Hooray — Finally. For the first time that they can remember, most high school seniors (and their families) now have the power in the college selection process. With college acceptances having been received and the May deposit deadline looming, the shoe is on the other foot. Applicants have morphed into accepted students and most colleges are now the ones sweating. What will their yield numbers and net tuition dollars look like once the Class of 2020 forms? Seniors are very close to the end of a long journey. However, as Yogi Berra said: “it ain’t over till it’s over.” And it ain’t over yet.
Here’s what high school seniors and their families should consider:
- Which college is the best academic and social fit? To get to this point, the college made some favorable impression but now it’s time to dig in a little deeper. This is the time for a revisit, discussion with a current student or a little more research into majors offered, internship opportunities, job placement rates, social activities — is greek life important? — and other areas of student interest. Can the student visualize her/himself on the campus?
- Which college is most affordable? For some, this may be the first and most important question. No more theory about paying for college, it’s nut cutting time. In the summer, a tuition bill will arrive. For some with lots of merit and need based aid, the bill may be small or zero. For most, the cost of attendance less free money (grants, scholarships and gifts) may leave a gap that needs to be filled. Take that gap amount and reduce it by the amount of savings that can be used for the first year and any other gifts or projected income to be kicked-in. Parents may allocate some earnings, while students may contribute from a work-study or a part-time job. Now that all of the free and earned money had been exhausted, the college with the smallest remaining gap is arguably the most affordable. If a gap still exists, you will likely need to borrow from the federal government or a private credit student loan lender. Here are a few important tips when it comes to borrowing student loans:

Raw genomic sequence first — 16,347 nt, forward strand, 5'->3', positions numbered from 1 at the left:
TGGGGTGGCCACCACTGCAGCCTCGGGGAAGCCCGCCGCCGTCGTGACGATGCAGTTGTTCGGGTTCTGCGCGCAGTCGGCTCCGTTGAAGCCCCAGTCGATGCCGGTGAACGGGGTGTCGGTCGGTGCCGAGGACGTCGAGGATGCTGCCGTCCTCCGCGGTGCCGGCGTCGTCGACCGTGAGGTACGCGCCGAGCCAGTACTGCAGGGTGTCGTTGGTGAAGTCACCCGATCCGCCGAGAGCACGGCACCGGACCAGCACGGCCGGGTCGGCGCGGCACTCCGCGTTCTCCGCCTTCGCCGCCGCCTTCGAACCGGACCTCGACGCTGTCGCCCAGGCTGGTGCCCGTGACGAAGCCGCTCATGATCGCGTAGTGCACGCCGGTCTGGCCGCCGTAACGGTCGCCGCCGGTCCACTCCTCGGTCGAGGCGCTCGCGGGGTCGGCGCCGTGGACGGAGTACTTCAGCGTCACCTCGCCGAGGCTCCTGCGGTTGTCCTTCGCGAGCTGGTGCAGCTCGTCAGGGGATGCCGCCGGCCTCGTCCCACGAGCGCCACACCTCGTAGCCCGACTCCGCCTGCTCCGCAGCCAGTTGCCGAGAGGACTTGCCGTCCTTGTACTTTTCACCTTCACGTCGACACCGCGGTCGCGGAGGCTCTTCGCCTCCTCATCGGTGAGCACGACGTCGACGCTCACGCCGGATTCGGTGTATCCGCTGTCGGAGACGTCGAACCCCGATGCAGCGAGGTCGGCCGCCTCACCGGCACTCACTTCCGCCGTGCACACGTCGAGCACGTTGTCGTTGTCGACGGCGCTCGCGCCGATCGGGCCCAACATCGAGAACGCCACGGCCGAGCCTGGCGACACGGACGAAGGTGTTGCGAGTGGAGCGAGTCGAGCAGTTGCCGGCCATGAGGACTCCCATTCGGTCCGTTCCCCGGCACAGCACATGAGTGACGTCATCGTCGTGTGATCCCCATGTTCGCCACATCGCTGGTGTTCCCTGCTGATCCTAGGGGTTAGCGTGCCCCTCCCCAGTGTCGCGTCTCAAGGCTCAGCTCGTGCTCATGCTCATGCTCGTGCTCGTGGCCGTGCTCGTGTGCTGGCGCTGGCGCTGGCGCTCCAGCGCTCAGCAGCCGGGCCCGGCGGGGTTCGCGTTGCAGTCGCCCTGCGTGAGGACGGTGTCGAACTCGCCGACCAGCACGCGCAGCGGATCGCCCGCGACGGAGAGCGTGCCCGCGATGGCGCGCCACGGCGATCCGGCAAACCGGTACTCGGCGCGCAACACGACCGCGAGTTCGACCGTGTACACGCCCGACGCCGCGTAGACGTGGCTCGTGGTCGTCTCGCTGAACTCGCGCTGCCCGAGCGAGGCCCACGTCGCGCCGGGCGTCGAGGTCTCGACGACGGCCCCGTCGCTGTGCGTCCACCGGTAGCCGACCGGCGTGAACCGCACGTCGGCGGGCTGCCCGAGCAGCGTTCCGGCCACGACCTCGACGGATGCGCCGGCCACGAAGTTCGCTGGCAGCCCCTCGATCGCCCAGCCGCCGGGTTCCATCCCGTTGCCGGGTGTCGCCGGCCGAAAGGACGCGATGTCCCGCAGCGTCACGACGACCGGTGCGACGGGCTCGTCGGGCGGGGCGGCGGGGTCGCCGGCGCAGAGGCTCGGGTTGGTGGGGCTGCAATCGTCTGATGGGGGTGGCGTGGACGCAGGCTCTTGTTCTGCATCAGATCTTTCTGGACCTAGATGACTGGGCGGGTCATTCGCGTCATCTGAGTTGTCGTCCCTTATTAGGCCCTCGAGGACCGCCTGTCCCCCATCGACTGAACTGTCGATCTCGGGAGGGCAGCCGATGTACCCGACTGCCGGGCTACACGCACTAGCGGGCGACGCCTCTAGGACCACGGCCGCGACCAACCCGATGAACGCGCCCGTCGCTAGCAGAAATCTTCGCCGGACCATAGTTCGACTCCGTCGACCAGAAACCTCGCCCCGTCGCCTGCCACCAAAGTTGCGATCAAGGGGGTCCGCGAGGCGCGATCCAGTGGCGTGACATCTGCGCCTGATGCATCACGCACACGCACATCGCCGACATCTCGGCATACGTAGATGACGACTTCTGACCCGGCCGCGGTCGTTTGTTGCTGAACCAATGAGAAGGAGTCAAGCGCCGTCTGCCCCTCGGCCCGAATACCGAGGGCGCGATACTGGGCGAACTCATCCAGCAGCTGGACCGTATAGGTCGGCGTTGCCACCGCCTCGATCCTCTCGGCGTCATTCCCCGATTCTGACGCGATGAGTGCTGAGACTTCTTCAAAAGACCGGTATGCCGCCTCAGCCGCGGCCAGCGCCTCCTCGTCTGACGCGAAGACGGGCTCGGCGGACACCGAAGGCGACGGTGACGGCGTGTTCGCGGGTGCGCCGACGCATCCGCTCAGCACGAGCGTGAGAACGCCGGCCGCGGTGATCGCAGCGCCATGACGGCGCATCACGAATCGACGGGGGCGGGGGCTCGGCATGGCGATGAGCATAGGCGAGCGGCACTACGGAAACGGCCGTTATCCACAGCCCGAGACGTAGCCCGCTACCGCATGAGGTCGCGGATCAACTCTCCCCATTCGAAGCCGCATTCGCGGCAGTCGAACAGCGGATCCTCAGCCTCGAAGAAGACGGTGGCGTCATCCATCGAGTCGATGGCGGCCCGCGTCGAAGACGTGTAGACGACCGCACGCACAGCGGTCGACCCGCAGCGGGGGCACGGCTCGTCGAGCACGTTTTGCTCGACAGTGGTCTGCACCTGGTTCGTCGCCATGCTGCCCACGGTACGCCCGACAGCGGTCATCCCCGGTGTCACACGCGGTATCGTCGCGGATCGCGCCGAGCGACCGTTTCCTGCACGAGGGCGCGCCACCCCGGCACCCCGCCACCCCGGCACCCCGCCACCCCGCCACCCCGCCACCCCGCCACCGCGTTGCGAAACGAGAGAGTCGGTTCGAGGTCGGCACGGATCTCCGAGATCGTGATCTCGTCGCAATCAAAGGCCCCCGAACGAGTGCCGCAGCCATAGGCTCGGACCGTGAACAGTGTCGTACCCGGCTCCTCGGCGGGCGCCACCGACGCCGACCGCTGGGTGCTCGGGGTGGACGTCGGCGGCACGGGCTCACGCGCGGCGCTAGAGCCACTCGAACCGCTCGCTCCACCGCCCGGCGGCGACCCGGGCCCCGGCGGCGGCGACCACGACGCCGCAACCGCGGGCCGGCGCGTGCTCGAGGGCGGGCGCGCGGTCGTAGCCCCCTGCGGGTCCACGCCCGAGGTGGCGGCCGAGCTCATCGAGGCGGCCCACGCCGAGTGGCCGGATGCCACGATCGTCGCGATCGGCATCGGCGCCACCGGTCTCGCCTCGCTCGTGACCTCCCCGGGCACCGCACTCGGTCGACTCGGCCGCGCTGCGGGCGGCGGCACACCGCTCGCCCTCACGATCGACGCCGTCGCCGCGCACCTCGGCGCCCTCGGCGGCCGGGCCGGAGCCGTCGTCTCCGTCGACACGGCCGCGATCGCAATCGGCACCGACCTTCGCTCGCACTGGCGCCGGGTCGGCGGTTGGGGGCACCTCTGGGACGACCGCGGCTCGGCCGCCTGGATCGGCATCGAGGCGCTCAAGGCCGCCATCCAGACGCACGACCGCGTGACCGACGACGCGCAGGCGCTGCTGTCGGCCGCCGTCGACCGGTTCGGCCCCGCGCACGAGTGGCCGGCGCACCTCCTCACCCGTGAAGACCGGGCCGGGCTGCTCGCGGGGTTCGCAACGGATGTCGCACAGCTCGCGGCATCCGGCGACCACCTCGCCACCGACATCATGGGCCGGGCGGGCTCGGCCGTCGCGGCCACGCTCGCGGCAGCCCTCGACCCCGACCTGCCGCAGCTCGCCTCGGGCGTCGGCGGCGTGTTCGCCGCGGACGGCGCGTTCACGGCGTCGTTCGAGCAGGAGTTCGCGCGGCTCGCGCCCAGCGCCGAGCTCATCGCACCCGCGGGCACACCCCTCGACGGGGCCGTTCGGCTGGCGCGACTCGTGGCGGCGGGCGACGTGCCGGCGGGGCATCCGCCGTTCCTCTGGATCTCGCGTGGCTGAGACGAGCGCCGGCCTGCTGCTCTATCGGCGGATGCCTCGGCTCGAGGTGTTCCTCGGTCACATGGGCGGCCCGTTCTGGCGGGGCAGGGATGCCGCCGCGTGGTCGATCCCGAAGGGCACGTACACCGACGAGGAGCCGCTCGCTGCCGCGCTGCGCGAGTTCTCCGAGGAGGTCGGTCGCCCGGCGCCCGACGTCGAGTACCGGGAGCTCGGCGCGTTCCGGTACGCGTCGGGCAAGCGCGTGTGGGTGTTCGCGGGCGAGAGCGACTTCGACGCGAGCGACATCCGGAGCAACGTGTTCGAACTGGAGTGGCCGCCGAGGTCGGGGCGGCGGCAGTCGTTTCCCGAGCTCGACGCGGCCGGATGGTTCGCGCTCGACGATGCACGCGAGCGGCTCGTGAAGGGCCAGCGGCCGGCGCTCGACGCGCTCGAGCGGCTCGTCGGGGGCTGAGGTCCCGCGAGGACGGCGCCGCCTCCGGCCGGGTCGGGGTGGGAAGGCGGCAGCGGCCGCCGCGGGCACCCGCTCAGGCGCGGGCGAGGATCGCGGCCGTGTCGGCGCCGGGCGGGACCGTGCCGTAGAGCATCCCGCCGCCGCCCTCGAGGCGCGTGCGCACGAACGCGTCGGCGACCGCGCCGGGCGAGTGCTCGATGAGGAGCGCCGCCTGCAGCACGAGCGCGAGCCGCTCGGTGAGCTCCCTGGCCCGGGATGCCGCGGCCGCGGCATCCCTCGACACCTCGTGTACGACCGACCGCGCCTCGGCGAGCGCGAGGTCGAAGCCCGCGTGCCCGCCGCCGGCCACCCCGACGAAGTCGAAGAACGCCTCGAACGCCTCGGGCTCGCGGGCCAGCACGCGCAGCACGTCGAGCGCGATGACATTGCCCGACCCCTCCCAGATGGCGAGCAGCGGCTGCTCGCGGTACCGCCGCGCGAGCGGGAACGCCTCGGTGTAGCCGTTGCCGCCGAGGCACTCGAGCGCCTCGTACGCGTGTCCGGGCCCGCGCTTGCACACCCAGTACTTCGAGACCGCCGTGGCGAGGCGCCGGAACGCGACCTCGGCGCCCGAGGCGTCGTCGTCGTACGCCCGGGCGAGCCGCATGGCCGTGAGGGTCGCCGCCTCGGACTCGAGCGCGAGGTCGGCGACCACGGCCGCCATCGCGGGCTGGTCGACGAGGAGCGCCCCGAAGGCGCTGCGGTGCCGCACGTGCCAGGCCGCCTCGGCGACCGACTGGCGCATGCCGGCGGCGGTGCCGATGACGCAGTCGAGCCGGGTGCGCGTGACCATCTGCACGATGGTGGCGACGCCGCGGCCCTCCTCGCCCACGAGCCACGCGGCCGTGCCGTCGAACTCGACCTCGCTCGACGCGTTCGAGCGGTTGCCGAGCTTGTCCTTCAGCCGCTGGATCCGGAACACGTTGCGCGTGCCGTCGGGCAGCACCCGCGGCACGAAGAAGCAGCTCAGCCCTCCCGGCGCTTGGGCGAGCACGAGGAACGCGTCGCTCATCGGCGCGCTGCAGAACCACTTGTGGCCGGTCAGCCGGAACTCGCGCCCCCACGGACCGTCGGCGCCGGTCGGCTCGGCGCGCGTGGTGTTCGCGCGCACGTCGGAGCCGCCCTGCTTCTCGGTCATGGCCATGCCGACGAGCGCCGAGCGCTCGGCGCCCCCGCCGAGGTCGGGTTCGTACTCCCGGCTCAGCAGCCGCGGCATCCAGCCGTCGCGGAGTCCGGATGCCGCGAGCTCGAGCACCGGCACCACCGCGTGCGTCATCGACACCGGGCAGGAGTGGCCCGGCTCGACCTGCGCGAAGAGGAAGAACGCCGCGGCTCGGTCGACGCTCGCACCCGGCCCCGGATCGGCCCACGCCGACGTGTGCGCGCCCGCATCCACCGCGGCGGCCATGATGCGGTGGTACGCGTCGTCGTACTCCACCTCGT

- Borrow as little as possible. Whatever is borrowed needs to be repaid with interest. And remember, college may last 4 or more years. Think seriously about how much will likely need to be borrowed over the course of the entire college experience, not just the first year.
- Pick a loan that makes the most sense for your situation. The federal Direct Loan program is most often, not always, the very best for student borrowers. There are up-front fees but the interest rates are relatively low and for lower-income borrowers, the government pay the interest while the student is in school. After graduation — when it’s time to begin repaying the loans, all federal borrowers are eligible for repayment plans that are more favorable than private credit loan plans. There are also parent loans available from the federal government (PLUS Loans) and from private credit lenders such as banks, credit unions, finance companies, and some colleges and state agencies.
- Figure out your monthly payment NOW — before you take the loan. How much will the required monthly payment be once it’s time to start paying? Repayment usually begins six months after separating, i.e. graduating or leaving the college early. Does the projected monthly payment (most loans require minimum monthly payment of $50) make sense based on what the monthly earnings might be? The Bureau of Labor Statistics and others offer earnings statistics by job and sometimes by major. Look them up. One rule of thumb is that college loans should not be more than 15-20% of income. And remember — there may be need to borrow for more than one year. DO NOT PUT YOUR HEAD IN THE SAND AND THINK THAT EVERYTHING HAS TO WORK OUT FAVORABLY. BE REALISTIC. WILL THE POST-GRADUATION JOB PRODUCE ENOUGH INCOME TO PAY-OFF THE DEBT? No one starts out with the goals of becoming the next headline of the poor student who took a ton of debt and wound up with a low paying job.
The pot of gold at the end of the rainbow looks like this: a student graduates from college in 4 years having enjoyed a great campus experience with a job offer in hand and manageable debt that will enhance their credit rating as they make repayment. For a nation that put a man on the moon in less than decade after President Kennedy’s inspiring call to action, the goal of college graduates without mountains of debt does not seem to be much of a reach.
High school seniors should enjoy these heady days of having the power on their side but should use them wisely to set the stage for great success in college. The decision high school students and families make in the next 20 days may well determine if the promise of their college dreams become reality. Those who pick an affordable college that offers the best academic and social fit will be on the road to success.